What’s In a Name

Have you ever thought about your last name? Where does it come from? What does it mean? How does one really live up to the name(s) given in this earthly realm? After presenting at a planning conference an attendee asked about my last name…”Wakan”, and wanted to know if it has any special meaning or significance (she previously learned I was Native American from the Sioux Tribe). In fact it does I told her, Wakan in the Sioux language has reference to spiritual, holy or sacred things, the opposite of how I felt about myself I joked. Wakan Tanka in Sioux translates to “the great mystery” referring to deity or God. She then continued to ask about my professional interests in urban planning and the source of my passion. I continued to explain to her about the human scale and why it’s important to design cities and places for people rather that for a car moving at 45 mph. I explained how people connect to parks, open space, trees, and architecture, which if done properly, creates a unique vitality that enlivens the soul. I told her it was my intention to help people make those connections through better planning and urban design. This woman then told me something that I will never forget, that indeed I was living up to my last name, that everything I did was spiritual in nature!

art-by-louis-dyer

 

One of the prominent Native American figures (who also happens to be Sioux), was Crazy Horse. He received his name from a vision he had as a young man, “He went into the world where there is nothing but the spirits of all things. That is the real world that is behind this one, and everything we see here is something like a shadow from that one. He was on his horse in that world, and the horse and himself on it and the trees and the grass and the stones and everything were made of spirit, and nothing was hard, and everything seemed to float. His horse was standing still there, and yet it danced around like a horse made only of shadow, and that is how he got his name.” Black Elk Speaks.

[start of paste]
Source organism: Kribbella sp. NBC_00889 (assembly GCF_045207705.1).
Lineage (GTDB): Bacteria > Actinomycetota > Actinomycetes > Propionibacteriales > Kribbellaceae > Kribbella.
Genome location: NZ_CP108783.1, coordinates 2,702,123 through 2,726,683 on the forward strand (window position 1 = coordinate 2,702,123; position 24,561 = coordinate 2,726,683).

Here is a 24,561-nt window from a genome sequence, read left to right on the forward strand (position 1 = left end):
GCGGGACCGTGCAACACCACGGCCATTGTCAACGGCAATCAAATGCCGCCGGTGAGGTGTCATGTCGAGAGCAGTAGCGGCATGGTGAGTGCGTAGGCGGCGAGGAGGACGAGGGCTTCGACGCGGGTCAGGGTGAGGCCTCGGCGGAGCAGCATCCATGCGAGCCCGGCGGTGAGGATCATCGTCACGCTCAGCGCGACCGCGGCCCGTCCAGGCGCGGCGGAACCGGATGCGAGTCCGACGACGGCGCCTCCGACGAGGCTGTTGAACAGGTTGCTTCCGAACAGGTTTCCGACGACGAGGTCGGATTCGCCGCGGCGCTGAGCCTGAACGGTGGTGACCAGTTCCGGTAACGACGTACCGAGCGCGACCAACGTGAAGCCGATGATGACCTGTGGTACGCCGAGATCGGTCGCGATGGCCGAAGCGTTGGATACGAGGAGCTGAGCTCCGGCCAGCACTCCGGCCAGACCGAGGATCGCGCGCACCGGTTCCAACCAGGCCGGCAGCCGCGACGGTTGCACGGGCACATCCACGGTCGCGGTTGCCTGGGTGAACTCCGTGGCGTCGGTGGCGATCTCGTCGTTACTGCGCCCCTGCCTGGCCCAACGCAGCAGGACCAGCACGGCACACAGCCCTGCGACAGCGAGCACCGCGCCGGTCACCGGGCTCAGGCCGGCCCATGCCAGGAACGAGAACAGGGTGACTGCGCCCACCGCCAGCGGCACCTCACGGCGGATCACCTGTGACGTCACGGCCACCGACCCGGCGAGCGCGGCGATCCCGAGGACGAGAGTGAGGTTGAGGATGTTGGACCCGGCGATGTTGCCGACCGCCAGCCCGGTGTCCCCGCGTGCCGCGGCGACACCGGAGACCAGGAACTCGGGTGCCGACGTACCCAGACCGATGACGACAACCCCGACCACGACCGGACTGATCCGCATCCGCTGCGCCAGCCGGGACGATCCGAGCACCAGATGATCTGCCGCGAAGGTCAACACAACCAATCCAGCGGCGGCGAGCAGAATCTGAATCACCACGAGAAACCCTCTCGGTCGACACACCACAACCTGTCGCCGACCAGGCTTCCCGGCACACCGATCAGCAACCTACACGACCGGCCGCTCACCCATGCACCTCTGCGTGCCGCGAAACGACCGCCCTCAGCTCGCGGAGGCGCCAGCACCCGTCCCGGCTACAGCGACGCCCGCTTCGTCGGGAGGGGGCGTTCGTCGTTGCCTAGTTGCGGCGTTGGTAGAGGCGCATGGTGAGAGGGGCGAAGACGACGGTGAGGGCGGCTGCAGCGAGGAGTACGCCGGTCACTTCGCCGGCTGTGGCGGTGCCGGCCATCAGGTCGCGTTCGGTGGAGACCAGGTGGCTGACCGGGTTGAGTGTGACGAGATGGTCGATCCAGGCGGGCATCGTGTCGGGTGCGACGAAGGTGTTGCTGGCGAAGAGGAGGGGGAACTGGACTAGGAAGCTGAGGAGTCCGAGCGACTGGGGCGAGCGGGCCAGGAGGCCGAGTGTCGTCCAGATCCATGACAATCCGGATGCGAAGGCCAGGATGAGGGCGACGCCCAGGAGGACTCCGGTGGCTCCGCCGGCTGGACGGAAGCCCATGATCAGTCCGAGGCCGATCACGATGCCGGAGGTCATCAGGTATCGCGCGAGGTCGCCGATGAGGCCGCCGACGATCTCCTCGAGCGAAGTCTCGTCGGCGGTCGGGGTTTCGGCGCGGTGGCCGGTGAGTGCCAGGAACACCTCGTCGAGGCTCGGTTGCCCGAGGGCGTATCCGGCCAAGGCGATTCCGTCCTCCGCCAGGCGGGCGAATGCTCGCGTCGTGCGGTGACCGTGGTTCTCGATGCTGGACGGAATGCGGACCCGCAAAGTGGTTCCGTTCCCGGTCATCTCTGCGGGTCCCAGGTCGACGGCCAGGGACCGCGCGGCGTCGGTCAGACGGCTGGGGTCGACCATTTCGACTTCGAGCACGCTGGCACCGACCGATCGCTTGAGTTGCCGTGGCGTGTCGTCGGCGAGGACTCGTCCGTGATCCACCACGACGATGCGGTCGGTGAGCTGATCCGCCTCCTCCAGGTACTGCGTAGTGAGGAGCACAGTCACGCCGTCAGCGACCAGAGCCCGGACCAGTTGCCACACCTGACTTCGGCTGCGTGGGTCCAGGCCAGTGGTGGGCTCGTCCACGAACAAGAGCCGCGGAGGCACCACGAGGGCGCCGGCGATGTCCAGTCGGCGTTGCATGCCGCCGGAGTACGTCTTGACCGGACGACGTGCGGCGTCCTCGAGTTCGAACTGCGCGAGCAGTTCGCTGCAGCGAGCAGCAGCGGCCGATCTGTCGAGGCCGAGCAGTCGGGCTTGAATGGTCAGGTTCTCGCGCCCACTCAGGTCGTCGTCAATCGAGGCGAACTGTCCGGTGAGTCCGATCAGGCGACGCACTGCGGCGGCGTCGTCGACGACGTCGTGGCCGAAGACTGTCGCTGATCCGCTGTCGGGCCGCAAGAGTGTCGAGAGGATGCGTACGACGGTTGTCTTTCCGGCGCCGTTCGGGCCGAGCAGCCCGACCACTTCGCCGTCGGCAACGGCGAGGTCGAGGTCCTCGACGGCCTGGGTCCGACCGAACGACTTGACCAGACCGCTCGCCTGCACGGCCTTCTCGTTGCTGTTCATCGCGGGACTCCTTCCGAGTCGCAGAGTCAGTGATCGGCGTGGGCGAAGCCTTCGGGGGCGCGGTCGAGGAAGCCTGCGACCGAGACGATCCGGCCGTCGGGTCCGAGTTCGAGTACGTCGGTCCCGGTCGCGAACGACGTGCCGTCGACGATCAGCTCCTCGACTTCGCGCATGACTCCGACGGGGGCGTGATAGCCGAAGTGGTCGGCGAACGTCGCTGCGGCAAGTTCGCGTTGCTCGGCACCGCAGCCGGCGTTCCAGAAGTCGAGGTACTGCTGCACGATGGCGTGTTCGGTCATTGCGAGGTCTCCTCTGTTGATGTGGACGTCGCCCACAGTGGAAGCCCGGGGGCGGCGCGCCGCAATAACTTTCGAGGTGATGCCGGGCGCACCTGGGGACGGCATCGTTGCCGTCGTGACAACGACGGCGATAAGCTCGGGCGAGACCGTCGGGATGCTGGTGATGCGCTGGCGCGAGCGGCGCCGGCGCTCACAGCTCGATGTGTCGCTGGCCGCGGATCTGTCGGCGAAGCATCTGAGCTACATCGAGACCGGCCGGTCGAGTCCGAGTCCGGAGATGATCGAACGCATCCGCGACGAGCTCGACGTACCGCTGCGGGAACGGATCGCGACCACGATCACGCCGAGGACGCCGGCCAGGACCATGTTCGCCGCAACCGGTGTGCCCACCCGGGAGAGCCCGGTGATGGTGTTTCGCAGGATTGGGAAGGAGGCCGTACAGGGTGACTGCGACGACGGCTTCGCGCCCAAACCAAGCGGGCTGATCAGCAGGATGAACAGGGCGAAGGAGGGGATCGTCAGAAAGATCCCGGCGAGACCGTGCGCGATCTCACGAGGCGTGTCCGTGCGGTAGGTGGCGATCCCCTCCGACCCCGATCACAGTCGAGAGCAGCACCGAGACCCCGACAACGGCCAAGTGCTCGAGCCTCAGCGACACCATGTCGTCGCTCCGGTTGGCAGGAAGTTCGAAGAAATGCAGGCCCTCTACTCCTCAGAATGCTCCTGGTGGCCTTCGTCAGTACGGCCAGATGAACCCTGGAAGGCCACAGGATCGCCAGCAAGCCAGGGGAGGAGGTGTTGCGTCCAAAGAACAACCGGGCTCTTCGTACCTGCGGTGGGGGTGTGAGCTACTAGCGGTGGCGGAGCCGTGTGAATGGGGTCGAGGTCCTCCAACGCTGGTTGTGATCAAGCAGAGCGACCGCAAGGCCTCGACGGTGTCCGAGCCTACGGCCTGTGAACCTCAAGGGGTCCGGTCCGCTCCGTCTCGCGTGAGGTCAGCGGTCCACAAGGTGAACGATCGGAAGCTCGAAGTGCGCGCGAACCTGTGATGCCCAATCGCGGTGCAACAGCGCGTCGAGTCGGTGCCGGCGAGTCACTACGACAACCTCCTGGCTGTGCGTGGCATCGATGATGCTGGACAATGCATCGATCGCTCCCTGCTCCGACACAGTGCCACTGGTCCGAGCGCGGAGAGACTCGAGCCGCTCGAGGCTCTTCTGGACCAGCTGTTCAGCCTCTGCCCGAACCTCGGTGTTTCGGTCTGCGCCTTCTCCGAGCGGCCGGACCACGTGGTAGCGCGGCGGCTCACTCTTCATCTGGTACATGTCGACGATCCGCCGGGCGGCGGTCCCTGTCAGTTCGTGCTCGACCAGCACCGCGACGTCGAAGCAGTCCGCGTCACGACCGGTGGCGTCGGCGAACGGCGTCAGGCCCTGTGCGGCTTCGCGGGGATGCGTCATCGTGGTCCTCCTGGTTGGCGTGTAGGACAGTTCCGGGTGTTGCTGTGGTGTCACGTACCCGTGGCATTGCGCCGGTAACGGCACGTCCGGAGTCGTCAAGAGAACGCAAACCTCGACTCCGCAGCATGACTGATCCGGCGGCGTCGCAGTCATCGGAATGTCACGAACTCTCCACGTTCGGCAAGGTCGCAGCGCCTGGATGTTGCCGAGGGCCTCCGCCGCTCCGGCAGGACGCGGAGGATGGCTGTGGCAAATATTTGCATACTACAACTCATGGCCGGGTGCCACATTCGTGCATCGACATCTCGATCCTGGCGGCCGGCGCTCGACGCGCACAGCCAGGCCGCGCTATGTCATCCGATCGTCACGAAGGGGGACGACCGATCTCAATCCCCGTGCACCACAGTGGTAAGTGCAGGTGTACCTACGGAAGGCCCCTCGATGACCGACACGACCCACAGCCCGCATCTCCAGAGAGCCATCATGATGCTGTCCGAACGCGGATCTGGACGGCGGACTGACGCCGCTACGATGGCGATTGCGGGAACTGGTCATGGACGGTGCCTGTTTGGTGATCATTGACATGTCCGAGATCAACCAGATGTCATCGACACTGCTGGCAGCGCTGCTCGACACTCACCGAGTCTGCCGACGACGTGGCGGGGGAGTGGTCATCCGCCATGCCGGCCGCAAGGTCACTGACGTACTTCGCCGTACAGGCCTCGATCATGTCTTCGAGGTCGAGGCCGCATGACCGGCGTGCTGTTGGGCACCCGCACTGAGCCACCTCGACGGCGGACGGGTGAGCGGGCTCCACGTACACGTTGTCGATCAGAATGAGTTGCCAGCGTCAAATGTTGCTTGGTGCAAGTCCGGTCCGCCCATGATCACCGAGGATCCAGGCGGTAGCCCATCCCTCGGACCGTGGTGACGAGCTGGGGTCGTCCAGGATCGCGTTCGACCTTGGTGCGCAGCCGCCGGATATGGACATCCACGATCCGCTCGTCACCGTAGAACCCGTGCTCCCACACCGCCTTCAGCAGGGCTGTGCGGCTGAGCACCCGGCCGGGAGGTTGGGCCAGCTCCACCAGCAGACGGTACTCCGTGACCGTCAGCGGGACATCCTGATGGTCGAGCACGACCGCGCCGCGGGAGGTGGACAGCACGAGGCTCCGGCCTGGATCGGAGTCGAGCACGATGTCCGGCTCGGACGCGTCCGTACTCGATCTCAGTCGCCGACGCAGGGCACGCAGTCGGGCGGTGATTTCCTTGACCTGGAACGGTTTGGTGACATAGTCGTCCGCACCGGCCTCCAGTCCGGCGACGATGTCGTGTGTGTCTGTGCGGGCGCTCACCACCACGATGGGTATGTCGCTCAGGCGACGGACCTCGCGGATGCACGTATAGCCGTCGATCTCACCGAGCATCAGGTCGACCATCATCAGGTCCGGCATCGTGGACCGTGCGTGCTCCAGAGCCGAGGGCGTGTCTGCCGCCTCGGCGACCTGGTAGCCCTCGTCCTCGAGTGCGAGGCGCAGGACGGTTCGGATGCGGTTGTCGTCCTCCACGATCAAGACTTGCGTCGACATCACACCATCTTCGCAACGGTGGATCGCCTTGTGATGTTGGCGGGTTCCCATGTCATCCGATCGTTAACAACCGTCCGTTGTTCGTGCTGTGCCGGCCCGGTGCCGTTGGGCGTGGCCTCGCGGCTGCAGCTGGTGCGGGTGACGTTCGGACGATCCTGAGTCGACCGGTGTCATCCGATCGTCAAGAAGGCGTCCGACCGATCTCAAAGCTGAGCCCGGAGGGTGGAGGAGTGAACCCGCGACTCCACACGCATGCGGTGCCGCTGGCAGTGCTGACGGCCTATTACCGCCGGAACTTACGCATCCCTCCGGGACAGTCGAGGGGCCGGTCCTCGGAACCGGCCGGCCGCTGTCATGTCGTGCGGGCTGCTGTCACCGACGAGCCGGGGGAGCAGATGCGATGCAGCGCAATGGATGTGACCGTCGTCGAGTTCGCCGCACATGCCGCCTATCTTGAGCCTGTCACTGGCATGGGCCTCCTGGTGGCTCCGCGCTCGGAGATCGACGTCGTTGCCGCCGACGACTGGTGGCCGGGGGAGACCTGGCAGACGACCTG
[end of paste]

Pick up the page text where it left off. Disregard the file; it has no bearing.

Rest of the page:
Pierre Teilhard de Chardin said, “We are not human beings having a spiritual experience…but spiritual beings having a human experience.” The natural and built environment impacts our senses, which lead to us to engage or detach from our surroundings. As an example, consider the car culture, and how industry marketing would have us focus on a vehicles sleek leather interior highlighting the bells and whistles that make driving “an experience”. In reality, most of us when stuck in traffic, have an overwhelming feeling of frustration, which often leads to road rage or contemplation of an early retirement. As a young child I can recall a conversation I had with my dad as we sitting in traffic on what was at the time, the longest strip mall development in the US.  As we were driving along this seven-lane roadway, I remember asking him, why things had to be so ugly!?! In contrast, when I walk through a park or historic neighborhood, I interact with my surroundings by sitting, playing, people watching, or meditating.  When done right, the collision of the natural and built environment can truly create memorable and dare I say spiritual experiences. I encourage us all to consider where we feel connected to our surroundings, and identify the characteristics or patterns that make this happen. When we feel connections, our souls are most likely ‘dancing in the world behind this-one’.

Duane Wakan is a new senior transportation planner with Nspiregreen LLC a community, multimodal, and environmental planning firm based in Washington, DC. He received his Masters in Urban Planning from the University of Utah. 

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